So, just what does Paul mean when he quotes the saying, “Do not go beyond what is written?” My KJV Study Bible (given to me by my children on Father’s Day, June 18, 2006 ;-)) explains it this way:
This “is a proverbial expression. Paul is telling the Corinthians not to go beyond Scripture. In other words, learn to live by the Book, and stop following men (emphasis added).”
In this context, Paul is applying what the Scriptures say about “pride” to a specific situation in Corinth.
The Lord tears down the house of the proud,
but he sets the widow’s boundary stones in place.
Pride brings a person low,
but the lowly in spirit gain honor.
But he gives us more grace. That is why Scripture says:
“God opposes the proud
but shows favor to the humble.”
1 Peter 5:5
In the same way, you who are younger, submit yourselves to your elders. All of you, clothe yourselves with humility toward one another, because,
“God opposes the proud
but shows favor to the humble.”
These are just a sampling of the many verses among many different contexts that are found in the Bible condemning pride. One might say that it is the “original sin,” since it was the sin that caused Satan to rebel against God, the sin that caused Adam and Eve to fall in the Garden, and the sin that continues to set us in opposition to God and His ways.
I am not trying to live my life by what others think about me. We must stop being so self-conscious about ourselves that we fail to see and do what is right. We must stop bowing down to the world and we must stop concerning ourselves with their opinions. We must stop holding our tongues and remaining silent while right fails and wrong prevails. We must adopt the attitude of Peter and John when confronted with the choice to cower to others expectations or step up and stay the course of right:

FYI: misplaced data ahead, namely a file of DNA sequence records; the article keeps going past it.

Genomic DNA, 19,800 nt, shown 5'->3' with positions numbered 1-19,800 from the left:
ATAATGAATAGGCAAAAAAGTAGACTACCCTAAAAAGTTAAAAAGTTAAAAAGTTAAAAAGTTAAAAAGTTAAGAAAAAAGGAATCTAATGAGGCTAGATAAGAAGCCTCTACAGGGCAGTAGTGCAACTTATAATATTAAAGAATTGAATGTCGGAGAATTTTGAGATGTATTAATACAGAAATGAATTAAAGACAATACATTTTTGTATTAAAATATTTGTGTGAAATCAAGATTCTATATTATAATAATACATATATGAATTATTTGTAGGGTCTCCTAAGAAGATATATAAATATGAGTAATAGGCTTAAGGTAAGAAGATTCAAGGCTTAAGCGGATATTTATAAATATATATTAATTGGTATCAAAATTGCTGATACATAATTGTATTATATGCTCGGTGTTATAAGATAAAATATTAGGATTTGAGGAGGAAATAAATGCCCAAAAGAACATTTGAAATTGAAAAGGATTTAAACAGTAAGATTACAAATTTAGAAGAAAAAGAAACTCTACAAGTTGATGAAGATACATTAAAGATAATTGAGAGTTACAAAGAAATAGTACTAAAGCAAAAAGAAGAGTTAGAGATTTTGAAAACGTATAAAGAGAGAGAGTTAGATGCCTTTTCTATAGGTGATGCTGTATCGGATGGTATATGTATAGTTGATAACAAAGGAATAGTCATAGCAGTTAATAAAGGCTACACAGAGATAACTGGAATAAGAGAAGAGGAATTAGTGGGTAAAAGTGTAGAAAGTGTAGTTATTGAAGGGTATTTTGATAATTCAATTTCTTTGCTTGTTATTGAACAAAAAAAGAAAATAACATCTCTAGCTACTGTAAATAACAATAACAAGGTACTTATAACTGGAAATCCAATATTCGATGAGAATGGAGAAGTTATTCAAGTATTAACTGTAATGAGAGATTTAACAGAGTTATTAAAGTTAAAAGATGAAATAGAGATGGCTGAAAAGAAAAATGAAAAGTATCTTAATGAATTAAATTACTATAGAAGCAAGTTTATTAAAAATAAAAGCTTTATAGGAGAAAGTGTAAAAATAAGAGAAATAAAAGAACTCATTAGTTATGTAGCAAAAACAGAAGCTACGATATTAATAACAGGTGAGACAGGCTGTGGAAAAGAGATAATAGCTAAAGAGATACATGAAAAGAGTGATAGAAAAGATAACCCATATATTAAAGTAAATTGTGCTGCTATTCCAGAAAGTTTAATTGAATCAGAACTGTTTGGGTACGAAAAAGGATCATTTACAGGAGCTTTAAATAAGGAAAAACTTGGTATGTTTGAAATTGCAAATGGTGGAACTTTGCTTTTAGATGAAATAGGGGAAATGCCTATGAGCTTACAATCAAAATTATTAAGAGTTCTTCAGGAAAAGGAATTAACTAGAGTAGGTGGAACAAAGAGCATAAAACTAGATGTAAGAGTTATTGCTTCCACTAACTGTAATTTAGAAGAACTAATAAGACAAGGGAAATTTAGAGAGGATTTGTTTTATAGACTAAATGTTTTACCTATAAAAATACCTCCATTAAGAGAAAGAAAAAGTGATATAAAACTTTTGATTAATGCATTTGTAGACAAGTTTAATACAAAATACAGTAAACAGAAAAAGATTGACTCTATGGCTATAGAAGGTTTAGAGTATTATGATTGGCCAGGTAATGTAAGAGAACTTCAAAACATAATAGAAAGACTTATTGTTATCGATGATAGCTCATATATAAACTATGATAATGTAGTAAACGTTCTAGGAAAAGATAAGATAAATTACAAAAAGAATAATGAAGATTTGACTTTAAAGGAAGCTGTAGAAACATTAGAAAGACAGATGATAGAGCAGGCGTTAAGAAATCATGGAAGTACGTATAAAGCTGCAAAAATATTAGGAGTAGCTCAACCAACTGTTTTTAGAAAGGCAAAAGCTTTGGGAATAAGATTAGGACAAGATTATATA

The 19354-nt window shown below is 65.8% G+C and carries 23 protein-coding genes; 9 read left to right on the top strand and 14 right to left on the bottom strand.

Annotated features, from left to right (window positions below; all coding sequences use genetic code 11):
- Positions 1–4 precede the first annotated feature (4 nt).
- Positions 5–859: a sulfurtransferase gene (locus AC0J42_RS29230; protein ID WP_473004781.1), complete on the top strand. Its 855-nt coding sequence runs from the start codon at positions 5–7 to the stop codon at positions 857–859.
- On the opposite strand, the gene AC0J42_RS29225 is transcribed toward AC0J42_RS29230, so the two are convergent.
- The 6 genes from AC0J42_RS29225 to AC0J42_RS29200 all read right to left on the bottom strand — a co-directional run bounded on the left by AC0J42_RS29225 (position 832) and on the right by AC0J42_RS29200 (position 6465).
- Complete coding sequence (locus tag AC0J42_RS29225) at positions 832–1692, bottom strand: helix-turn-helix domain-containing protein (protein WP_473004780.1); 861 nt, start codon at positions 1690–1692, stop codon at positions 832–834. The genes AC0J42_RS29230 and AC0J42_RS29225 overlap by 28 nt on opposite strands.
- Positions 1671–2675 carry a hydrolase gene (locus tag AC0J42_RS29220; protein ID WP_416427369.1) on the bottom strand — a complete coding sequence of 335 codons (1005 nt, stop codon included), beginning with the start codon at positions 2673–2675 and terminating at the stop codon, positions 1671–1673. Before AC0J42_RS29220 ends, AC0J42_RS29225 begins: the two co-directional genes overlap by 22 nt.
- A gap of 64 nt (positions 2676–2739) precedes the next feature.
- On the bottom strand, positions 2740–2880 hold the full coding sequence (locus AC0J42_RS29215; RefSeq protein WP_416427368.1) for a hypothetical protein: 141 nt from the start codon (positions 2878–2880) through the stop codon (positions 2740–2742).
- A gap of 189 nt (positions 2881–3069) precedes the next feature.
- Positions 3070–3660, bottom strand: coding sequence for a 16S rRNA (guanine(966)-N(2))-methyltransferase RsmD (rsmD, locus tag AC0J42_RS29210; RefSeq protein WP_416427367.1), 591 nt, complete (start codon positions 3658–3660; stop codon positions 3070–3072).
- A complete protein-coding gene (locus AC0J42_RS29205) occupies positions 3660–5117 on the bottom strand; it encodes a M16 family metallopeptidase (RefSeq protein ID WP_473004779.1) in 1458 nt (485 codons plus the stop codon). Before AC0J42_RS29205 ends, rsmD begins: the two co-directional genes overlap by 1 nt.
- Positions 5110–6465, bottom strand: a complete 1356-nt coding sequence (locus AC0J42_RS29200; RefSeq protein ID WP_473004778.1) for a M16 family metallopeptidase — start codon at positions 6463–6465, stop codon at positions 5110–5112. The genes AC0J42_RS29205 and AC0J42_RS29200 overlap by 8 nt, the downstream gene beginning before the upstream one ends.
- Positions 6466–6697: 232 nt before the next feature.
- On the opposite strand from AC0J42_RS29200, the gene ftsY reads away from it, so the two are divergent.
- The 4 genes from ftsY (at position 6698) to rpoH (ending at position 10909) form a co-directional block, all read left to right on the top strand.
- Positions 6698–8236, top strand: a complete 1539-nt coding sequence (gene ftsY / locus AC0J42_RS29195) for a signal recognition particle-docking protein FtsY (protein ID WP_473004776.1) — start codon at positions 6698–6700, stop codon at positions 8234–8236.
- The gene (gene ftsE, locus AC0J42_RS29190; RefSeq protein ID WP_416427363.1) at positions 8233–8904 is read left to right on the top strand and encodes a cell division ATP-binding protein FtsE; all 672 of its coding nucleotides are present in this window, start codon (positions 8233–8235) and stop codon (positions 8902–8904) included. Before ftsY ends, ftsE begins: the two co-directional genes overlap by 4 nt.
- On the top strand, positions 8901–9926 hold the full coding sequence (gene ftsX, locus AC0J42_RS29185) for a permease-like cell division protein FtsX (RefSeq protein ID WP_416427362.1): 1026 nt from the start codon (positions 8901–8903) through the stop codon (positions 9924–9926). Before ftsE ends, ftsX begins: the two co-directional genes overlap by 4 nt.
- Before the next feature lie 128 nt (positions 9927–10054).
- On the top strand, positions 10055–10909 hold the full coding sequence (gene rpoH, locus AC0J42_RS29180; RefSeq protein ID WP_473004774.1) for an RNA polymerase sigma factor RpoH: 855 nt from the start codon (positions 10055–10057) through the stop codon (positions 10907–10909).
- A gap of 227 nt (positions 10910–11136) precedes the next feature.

But Peter and John replied, “Which is right in God’s eyes: to listen to you, or to him? You be the judges! As for us, we cannot help speaking about what we have seen and heard.”
Now here is what I find most interesting. That such a prominent and obvious sin can be committed so openly, blatantly, and smugly among God’s people, who may justify, excuse, or cover it without the slightest remorse, is appalling. We ought to know better, and we ought to do better, and we ought to fall to our knees in remorse and repentance when we find we are guilty of the sin of PRIDE. The Corinthian church failed to see their sin of pride in comparing leaders and choosing sides. They failed to understand that how they were acting in the church was a serious sin. They thought that by standing up for one leader and putting down others, they were only showing loyalty. But instead they were committing serious sin in their failure to understand the true nature of ministry. When we clothe ourselves in humility and learn “to live by the Book,”
“Then you will not be puffed up in being a follower of one of us over against the other.” You will begin to appreciate the glorious variety of ministers and ministries God has given to His church.